Airline passengers more satisfied now with travel services than before Covid, Iata says

Despite flight delays and cancellations over the summer, contentment rose to 80% in 2022, from 75% in 2019, Iata survey shows

Travellers line up to board a Cathay Pacific flight at Hong Kong International Airport. Bloomberg
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Airline customers are more satisfied with service levels than they were before the onset of the Covid-19 pandemic despite the flight delays and cancellations that plagued carriers during summer due to staff shortages, a survey has found.

Passengers were more content in 2022, with 80 per cent declaring they were very satisfied or somewhat satisfied, compared with 75 per cent in 2019, according to a Global Passenger Survey by the International Air Transport Association (Iata).

Contentment levels dipped only slightly from the 82 per cent recorded in 2021, when governments were still imposing pandemic-related travel restrictions.

Still, the 2022 figure remains high when compared with satisfaction levels of about 75 per cent from 2017 through to 2019, the survey showed.

Travellers said they were most satisfied with bookings, the search for travel options and airport arrivals. Their biggest travel stress factors were flight transfers, border control delays, airport security and baggage collection, Iata said.

The global aviation industry is facing a shortage of employees, many of whom were laid off during the pandemic and have moved into other occupations or embraced more flexible work options, making it more difficult to rehire staff.

Airlines and airports are racing to find recruits to meet the rise in travel demand. However, the labour crunch has led to major disruptions over the busy summer travel season.

Two in five passengers have been discouraged from travelling due to immigration requirements, the survey said.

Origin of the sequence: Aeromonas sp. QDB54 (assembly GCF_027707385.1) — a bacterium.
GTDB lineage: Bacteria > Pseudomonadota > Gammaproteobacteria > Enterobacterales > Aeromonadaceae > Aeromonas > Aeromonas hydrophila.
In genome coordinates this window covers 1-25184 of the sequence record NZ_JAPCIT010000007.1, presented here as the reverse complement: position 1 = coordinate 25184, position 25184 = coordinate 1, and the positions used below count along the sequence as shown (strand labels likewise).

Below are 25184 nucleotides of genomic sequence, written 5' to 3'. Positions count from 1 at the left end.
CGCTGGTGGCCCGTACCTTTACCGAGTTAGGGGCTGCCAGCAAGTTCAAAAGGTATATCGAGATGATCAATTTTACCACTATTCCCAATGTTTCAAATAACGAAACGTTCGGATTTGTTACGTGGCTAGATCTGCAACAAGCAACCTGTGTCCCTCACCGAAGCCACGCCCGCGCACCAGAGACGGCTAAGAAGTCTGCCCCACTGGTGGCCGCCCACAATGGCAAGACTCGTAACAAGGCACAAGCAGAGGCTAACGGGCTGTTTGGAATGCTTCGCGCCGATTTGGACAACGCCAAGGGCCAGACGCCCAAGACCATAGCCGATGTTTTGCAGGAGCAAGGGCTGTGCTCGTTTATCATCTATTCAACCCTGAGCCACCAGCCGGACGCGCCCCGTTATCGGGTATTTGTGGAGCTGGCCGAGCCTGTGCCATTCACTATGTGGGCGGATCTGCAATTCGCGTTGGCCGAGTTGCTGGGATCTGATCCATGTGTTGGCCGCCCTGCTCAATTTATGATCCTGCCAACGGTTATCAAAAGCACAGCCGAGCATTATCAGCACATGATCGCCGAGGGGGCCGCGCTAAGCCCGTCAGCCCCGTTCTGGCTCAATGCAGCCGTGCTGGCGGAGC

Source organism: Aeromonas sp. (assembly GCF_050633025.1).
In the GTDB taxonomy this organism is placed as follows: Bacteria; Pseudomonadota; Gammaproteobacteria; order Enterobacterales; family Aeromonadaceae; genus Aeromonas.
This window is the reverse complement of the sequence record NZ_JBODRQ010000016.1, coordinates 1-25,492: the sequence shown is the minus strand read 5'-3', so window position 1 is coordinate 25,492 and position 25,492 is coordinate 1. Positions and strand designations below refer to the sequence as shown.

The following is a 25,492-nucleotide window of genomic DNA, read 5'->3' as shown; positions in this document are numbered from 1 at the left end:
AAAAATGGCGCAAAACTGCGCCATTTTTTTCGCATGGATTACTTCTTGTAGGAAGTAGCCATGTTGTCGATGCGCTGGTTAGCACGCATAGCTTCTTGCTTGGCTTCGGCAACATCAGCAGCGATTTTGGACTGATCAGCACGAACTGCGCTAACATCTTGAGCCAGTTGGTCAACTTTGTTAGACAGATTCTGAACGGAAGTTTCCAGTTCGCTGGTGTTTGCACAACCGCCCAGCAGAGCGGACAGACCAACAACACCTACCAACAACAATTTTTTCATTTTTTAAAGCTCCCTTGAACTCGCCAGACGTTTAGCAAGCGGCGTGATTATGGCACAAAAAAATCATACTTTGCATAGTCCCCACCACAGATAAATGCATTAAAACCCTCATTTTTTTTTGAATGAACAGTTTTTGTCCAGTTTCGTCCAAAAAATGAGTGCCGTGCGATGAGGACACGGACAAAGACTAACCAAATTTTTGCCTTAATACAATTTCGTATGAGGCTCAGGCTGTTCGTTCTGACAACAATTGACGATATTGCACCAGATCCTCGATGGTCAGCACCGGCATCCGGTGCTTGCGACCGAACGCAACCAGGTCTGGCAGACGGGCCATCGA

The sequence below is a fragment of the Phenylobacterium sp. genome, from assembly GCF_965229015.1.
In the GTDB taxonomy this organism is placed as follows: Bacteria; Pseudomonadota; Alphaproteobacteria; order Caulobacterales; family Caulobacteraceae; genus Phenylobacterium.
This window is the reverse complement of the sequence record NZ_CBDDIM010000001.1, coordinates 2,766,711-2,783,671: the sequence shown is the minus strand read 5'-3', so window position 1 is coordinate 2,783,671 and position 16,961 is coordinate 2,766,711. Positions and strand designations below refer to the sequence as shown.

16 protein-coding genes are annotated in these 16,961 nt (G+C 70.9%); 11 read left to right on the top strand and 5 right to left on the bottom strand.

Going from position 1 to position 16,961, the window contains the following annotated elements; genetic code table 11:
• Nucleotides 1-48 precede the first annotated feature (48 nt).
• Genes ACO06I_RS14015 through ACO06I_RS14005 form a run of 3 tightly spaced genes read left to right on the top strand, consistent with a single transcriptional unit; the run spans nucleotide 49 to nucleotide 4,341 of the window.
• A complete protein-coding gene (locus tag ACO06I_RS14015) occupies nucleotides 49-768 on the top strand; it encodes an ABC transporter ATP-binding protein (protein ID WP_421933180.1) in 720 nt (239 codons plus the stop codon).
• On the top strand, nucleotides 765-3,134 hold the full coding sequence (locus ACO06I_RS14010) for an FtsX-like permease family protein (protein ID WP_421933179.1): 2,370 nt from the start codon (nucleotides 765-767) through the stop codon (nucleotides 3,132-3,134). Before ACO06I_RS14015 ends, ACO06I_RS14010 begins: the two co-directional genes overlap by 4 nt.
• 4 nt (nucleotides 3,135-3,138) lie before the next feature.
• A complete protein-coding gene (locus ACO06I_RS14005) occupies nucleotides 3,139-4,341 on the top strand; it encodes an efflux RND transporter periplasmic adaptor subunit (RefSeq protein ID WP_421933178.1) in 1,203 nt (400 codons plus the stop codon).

Process complexity was highlighted as the main deterrent by 65 per cent of travellers, with 12 per cent citing costs and 8 per cent citing the long time needed to complete visas.

Where visas are required, 66 per cent of travellers said they hoped to obtain a visa online before travelling, 20 per cent said they preferred to visit the consulate or embassy and 14 per cent hoped to get one at the airport.


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The majority of passengers (83 per cent) said they would share their immigration information to speed up the airport arrival process. While this is high, it is slightly down from the 88 per cent recorded in 2021.

Other traveller concerns were queuing times at airports during security, border controls and the process of boarding flights, the survey showed.

As for areas of improvement, 93 per cent of the polled passengers said they were interested in a trusted programme to expedite security screening.

Another 25 per cent said they would rather not queue up at the so-called air bridges before entering the plane while 20 per cent said they were interested in automated solutions designed to speed up control process.

In terms of baggage reclaim, two in five passengers reported having had their bags mishandled while one in five expressed dissatisfaction with the service provided.

“Travel during Covid-19 was complex, cumbersome and time-consuming due to government-imposed travel requirements. Post-pandemic, passengers want improved convenience throughout their trip,” said Nick Careen, Iata's senior vice president for Operations, Safety and Security.

“Digitalisation and use of biometrics to speed up the travel journey is the key.”

About 75 per cent of passengers expressed a keenness to use biometrics instead of passports or boarding passes, the survey showed.

In terms of greener travel, the survey found that there is a need to raise awareness on carbon offsetting as more than eight in 10 passengers do not offset their flight carbon emissions, Iata said.

The main reason was a lack of awareness, with 30 per cent saying they did not know about such an option, while 24 per cent said they did not like to use offsets and 18 per cent said they didn't have the option to do so.

Airlines are also facing pressure from environmental groups to lower their carbon footprint and to build back greener operations after the pandemic.

Updated: November 02, 2022, 8:22 AM